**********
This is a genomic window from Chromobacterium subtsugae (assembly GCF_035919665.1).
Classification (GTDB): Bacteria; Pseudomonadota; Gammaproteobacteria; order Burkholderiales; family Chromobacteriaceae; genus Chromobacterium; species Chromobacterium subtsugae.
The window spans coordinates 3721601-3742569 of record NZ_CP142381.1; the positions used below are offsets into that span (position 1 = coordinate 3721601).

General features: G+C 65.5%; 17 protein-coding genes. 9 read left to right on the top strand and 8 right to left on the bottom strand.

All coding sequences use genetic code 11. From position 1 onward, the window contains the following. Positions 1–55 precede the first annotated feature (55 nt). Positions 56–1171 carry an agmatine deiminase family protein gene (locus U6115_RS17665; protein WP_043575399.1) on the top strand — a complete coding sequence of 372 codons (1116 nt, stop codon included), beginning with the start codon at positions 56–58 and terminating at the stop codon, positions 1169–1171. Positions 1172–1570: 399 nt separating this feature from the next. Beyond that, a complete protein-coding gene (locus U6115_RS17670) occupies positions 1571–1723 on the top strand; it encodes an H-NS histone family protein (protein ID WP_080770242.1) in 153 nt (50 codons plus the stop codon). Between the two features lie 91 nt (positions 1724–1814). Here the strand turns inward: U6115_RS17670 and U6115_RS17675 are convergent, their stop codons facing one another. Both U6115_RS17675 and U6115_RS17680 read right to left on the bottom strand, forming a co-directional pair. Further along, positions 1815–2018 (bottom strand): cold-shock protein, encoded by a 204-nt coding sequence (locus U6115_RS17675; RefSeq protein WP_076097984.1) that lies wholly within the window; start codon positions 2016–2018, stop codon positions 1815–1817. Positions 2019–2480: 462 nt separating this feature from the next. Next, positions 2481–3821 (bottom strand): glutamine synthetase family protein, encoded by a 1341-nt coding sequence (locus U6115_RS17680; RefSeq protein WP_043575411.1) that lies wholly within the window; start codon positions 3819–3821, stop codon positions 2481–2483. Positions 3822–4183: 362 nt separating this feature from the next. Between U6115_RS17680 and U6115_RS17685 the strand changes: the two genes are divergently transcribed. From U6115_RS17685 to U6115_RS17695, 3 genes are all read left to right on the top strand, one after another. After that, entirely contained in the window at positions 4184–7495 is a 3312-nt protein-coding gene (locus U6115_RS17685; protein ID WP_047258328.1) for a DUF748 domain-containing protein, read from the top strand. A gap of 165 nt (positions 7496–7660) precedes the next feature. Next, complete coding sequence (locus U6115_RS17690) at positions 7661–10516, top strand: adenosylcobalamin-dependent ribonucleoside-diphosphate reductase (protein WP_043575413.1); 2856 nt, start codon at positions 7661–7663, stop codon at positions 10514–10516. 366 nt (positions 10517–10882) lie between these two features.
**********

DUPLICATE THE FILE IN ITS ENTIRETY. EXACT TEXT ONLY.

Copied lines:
This is a genomic window from Chromobacterium subtsugae (assembly GCF_035919665.1).
Classification (GTDB): Bacteria; Pseudomonadota; Gammaproteobacteria; order Burkholderiales; family Chromobacteriaceae; genus Chromobacterium; species Chromobacterium subtsugae.
The window spans coordinates 3721601-3742569 of record NZ_CP142381.1; the positions used below are offsets into that span (position 1 = coordinate 3721601).

General features: G+C 65.5%; 17 protein-coding genes. 9 read left to right on the top strand and 8 right to left on the bottom strand.

All coding sequences use genetic code 11. From position 1 onward, the window contains the following. Positions 1–55 precede the first annotated feature (55 nt). Positions 56–1171 carry an agmatine deiminase family protein gene (locus U6115_RS17665; protein WP_043575399.1) on the top strand — a complete coding sequence of 372 codons (1116 nt, stop codon included), beginning with the start codon at positions 56–58 and terminating at the stop codon, positions 1169–1171. Positions 1172–1570: 399 nt separating this feature from the next. Beyond that, a complete protein-coding gene (locus U6115_RS17670) occupies positions 1571–1723 on the top strand; it encodes an H-NS histone family protein (protein ID WP_080770242.1) in 153 nt (50 codons plus the stop codon). Between the two features lie 91 nt (positions 1724–1814). Here the strand turns inward: U6115_RS17670 and U6115_RS17675 are convergent, their stop codons facing one another. Both U6115_RS17675 and U6115_RS17680 read right to left on the bottom strand, forming a co-directional pair. Further along, positions 1815–2018 (bottom strand): cold-shock protein, encoded by a 204-nt coding sequence (locus U6115_RS17675; RefSeq protein WP_076097984.1) that lies wholly within the window; start codon positions 2016–2018, stop codon positions 1815–1817. Positions 2019–2480: 462 nt separating this feature from the next. Next, positions 2481–3821 (bottom strand): glutamine synthetase family protein, encoded by a 1341-nt coding sequence (locus U6115_RS17680; RefSeq protein WP_043575411.1) that lies wholly within the window; start codon positions 3819–3821, stop codon positions 2481–2483. Positions 3822–4183: 362 nt separating this feature from the next. Between U6115_RS17680 and U6115_RS17685 the strand changes: the two genes are divergently transcribed. From U6115_RS17685 to U6115_RS17695, 3 genes are all read left to right on the top strand, one after another. After that, entirely contained in the window at positions 4184–7495 is a 3312-nt protein-coding gene (locus U6115_RS17685; protein ID WP_047258328.1) for a DUF748 domain-containing protein, read from the top strand. A gap of 165 nt (positions 7496–7660) precedes the next feature. Next, complete coding sequence (locus U6115_RS17690) at positions 7661–10516, top strand: adenosylcobalamin-dependent ribonucleoside-diphosphate reductase (protein WP_043575413.1); 2856 nt, start codon at positions 7661–7663, stop codon at positions 10514–10516. 366 nt (positions 10517–10882) lie between these two features.